The experts at the Flinders Health and Medical Research Institute and Adelaide Institute for Sleep Health have given key insights into better sleep practices in the new Australian TV series, Sleep Revolution (SBS OnDemand), starting on 6 March 2024.

It’s been estimated that up to 1 billion people aged 30 to 69 years worldwide suffer from mild to severe sleep apnoea, which heavy snoring is a common symptom. People living with undiagnosed and treated OSA can suffer from daytime drowsiness, higher risk of accidents as well as heart, kidney and metabolic health complications.

People with OSA often snore loudly, their breathing starts and stops during the night, and they may wake up several times. Not only does this cause tiredness, but it can also increase the risk of high blood pressure, stroke, heart disease and type 2 diabetes.

The new study now highlights the significant influence of plant-based diets on OSA risk, with particular emphasis on the protective role of diets rich in anti-inflammatory components and antioxidant nutrients and low in harmful dietary factors.

Dr Melaku says these new insights into how diet can influence OSA risk also have the potential to modulate other pathophysiological mechanisms, possibly affecting various other health conditions, from obesity to cardiovascular diseases.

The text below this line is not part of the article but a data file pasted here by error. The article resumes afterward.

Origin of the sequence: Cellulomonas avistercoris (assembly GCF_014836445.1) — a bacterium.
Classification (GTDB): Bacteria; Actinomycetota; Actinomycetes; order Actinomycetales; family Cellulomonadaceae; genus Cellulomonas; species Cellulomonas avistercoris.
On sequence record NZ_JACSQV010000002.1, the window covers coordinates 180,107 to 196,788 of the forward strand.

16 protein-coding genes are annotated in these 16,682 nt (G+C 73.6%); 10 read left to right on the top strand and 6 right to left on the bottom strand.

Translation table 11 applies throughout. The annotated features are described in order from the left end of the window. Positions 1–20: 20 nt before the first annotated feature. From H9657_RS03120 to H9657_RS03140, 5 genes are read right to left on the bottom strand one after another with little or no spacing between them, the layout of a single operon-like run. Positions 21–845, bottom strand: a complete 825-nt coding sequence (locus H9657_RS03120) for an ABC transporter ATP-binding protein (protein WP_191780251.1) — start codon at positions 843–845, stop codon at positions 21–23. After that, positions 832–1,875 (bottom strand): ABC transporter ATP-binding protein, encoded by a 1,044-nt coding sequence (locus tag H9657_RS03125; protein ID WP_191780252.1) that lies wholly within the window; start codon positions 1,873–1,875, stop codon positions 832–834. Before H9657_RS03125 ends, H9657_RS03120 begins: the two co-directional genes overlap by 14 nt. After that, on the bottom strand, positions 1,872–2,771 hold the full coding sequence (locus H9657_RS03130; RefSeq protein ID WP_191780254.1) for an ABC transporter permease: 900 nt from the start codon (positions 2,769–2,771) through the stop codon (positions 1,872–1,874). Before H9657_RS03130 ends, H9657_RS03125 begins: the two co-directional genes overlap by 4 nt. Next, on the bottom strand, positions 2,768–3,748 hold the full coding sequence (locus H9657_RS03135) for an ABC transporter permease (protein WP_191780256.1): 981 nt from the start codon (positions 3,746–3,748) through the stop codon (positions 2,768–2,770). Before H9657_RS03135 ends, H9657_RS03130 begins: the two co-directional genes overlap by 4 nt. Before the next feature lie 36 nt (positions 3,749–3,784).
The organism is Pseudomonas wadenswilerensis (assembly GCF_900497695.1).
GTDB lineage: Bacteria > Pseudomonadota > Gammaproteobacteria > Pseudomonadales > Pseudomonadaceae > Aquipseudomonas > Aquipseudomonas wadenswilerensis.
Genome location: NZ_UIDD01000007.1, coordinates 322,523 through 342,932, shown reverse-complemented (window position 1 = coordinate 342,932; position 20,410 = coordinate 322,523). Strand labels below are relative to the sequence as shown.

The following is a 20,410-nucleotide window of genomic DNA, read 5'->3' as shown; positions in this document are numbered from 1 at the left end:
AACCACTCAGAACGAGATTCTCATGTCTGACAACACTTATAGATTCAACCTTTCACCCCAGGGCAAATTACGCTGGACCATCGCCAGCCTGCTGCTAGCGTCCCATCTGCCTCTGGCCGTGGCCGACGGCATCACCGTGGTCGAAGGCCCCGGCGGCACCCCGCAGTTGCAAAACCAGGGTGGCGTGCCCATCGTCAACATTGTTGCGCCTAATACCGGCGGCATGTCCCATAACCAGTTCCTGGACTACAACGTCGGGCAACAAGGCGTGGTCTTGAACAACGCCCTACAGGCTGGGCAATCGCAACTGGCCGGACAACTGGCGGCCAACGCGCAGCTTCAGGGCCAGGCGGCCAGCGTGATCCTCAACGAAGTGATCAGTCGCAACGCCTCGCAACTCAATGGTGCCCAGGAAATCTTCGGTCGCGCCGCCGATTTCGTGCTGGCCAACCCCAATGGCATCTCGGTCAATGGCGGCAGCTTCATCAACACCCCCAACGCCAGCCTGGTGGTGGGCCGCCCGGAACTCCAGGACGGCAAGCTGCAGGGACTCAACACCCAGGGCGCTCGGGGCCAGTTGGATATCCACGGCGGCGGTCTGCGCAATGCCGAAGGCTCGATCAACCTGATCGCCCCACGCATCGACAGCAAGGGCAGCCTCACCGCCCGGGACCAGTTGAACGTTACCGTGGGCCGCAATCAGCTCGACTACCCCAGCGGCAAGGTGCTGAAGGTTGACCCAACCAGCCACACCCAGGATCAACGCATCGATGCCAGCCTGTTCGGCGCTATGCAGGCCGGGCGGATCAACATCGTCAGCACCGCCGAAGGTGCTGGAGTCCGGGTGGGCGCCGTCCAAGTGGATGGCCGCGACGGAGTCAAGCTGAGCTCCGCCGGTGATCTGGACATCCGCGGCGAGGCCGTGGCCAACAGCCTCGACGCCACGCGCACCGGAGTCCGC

“Furthermore, the distinct sex-specific patterns observed call for more personalised dietary interventions,” he adds.

“Additional research with longitudinal data is crucial to substantiate these new findings, particularly focusing on how plant-based diets affect sleep apneoa risk, especially in the context of maintained body weight.”

Participants were asked to explain everything they had eaten over the last 24 hours.

Researchers categorised this information according to whether people were eating a healthy plant-based diet (including whole grains, fruits, vegetables, nuts, legumes, tea and coffee) or a diet high in animal foods (including animal fat, dairy, eggs, fish or seafood and meat). They also looked at whether people were eating an unhealthy, plant-based diet (including refined grains, potatoes, sugar-sweetened drinks, sweets, desserts and salty foods).

“Obstructive sleep apnoea is a common condition and, despite the risks it brings, many people do not know they have the condition. We know that OSA can be treated and there are several things patients can do to help themselves. This includes eating a healthy diet, not smoking, trying to keep a healthy weight and being active.”

The article, ‘Plant-based and vegetarian diets are associated with reduced obstructive sleep apnea risk’ (2024) by Yohannes Adama Melaku, Lijun Zhao, Robert Adams and Danny J Eckert has been published in the European Respiratory Society journal ERJ Open Research. DOI: 10.1183/23120541.00739-2023

Acknowledgements: Yohannes Melaku is supported by an NHMRC Investigator Grant (2009776). Danny J Eckert is supported by a NHMRC Leadership Fellowship (1196261).